The Prisoner's Dilemma would be a completely depressing game if not for the possibility that cooperation can evolve in the long run even though in the short run it seems always better to strike and run (to defect). But this is not what we always see.
Robert Axelrod in The Evolution of Cooperation conducted a series of experiments in which the game was played repeatedly. Participants were invited to submit strategies for playing this game over and over, over some undefined horizon. He found that cooperation can arise if the game is played over and over again either eternally or over an unknown period, if the players involved have a large enough chance of meeting again. This repeat meeting lets individuals punish defection or reward cooperation that happened in earlier periods.
Of course, if there are only two players, meeting again is certain. The uncertain or infinite time horizon is important: if it were known, for example, that the game was going to be played 5 times, each player would defect the 5th time, because they could not be punished later on. And, knowing that everyone was going to defect on the 5th time, each player would see no reason not to defect on the 4th time, so since everyone will defect on the 4th time, there's no harm defecting on the 3rd time, etc., and the entire possibility for cooperation would evaporate.
Axelrod's book, which would be an excellent supplementary reading for a number of courses, goes over the structure of the game. It also gives two fascinating real-world examples of "Cooperation Without Friendship or Foresight": "The Live-and-Let-Live System in Trench Warfare in World War I," (described in sub-pages to this document) and "The Evolution of Cooperation in Biological Systems."
Most important, Axelrod invited game theorists to play the multi-round Prisoner's Dilemma by computer by submitting a strategy plan. Axelrod presented the fascinating conclusion that the most successful strategy for playing the Prisoner's Dilemma repeatedly is TIT FOR TAT. This strategy starts out "nice"; that is, it Cooperates in the first round of play. But it is observant, and it punishes, and it forgives. In each subsequent round of play it does whatever the other player did in the previous round. This combination of initial niceness, watchfulness, punishment, and forgiveness means the strategy can exploit every opportunity of getting the R payment, while minimizing the times it gets the S payment. This strategy over the long run did better than any other strategy submitted to Axelrod's tournament, no matter what strategy it was paired against. Since TIT FOR TAT is Cooperative in an environment when others cooperate, but not a victim when others defect, it did best. Thus Axelrod demonstrates that cooperation can evolve, even without communication, through self-interest, under the right circumstances. It is a hopeful conclusion.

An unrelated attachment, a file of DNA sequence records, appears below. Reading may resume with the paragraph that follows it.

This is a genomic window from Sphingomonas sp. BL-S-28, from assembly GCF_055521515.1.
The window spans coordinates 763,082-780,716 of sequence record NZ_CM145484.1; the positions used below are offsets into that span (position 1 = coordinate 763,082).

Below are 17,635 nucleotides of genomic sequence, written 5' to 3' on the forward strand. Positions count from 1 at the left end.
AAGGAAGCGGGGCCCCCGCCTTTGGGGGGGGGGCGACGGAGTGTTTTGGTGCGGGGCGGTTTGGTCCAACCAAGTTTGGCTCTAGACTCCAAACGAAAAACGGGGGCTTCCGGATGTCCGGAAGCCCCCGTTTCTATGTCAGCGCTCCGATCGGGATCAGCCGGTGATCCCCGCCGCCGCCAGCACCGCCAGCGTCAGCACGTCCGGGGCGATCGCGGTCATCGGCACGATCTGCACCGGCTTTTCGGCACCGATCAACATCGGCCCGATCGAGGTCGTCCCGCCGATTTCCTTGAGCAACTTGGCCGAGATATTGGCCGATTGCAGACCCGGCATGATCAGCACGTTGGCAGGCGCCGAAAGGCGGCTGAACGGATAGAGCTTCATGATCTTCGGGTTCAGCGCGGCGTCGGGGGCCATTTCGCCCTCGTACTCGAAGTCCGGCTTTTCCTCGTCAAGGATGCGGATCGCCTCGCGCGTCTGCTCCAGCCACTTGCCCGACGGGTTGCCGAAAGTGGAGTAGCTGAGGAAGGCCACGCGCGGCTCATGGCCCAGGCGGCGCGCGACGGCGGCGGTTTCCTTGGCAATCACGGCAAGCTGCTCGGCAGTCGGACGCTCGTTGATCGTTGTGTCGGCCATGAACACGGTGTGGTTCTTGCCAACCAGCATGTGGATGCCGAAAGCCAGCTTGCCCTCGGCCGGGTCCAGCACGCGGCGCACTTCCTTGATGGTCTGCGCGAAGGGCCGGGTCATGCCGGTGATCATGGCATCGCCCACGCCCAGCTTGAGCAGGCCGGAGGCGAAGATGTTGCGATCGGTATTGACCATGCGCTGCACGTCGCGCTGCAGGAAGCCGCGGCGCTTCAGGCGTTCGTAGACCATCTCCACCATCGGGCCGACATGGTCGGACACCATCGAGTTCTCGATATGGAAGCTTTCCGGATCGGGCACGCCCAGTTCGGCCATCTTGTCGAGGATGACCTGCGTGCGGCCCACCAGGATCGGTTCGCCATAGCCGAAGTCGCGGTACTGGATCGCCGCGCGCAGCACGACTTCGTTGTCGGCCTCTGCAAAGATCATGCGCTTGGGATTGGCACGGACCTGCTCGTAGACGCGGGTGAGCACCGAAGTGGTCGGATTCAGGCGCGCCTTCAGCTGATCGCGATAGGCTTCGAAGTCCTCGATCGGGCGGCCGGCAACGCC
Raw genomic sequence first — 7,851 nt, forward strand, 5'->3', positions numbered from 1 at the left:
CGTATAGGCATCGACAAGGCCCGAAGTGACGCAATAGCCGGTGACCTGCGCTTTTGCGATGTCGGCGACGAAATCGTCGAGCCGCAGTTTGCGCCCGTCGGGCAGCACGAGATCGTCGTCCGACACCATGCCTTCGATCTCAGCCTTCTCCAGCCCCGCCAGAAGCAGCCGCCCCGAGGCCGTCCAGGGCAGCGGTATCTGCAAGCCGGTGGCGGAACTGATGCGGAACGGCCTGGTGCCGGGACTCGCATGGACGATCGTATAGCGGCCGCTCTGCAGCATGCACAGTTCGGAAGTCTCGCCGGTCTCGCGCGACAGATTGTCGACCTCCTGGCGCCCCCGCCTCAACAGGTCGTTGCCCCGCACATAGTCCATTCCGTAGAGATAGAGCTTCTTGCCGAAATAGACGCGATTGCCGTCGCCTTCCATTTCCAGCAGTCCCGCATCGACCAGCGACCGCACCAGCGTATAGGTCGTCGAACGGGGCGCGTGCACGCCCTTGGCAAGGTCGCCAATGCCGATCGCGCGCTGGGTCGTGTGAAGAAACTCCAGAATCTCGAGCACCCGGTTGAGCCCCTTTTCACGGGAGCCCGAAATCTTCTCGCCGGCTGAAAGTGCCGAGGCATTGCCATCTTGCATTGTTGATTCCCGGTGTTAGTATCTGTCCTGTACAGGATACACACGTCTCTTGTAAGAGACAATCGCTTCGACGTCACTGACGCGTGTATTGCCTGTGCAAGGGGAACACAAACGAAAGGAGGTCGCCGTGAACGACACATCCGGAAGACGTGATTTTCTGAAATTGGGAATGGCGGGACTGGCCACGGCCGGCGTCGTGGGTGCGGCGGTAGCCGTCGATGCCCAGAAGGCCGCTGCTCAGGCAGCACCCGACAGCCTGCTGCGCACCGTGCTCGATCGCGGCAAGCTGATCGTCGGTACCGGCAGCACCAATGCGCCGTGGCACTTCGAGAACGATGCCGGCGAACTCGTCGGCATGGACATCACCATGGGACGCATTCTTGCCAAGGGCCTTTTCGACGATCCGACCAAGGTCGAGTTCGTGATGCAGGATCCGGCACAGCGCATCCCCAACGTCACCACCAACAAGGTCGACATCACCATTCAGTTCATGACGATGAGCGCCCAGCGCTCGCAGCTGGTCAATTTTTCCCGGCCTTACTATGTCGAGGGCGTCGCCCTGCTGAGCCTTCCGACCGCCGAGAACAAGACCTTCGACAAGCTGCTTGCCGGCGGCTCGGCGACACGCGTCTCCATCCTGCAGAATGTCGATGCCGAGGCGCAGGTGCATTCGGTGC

In the Prisoner's Dilemma game above T, R, P and S are expressed in years in prison, but they can be expressed in utility (for economists), money, fitness levels (for zoologists), or any other unit. In a classroom simulation, they can be expressed in points. It's possible to do it in extra credit points. I've also had success -- and much less angst and controversy -- by doing it in M&Ms and paying the students off during the next class period.
It is usually best to do this simulation after the students have seen the game in "normal" (table) form. Sometimes I have done it "morally neutral"; that is, labeled the strategies X and Y rather than Cooperate and Defect, so the choices are not emotionally charged. I list the payoffs but don't identify them by the (equally emotionally charged) letters T, R, P and S. You can also do it, however, by giving the students the scenario above, or one of the alternate scenarios suggested by the other tables. Or you can give the morally neutral version first and then switch to one of the others.To conduct the simulation, you will need:
|Neutral Form||Student's Dilemma||WWI: Live & Let Live|
|Open Sea Fishing||Trade vs. Raid||Holocaust Resistance|
|History of Game Theory|
|Back to the Curriculum Workshop||The Voices and Dreams Home Page|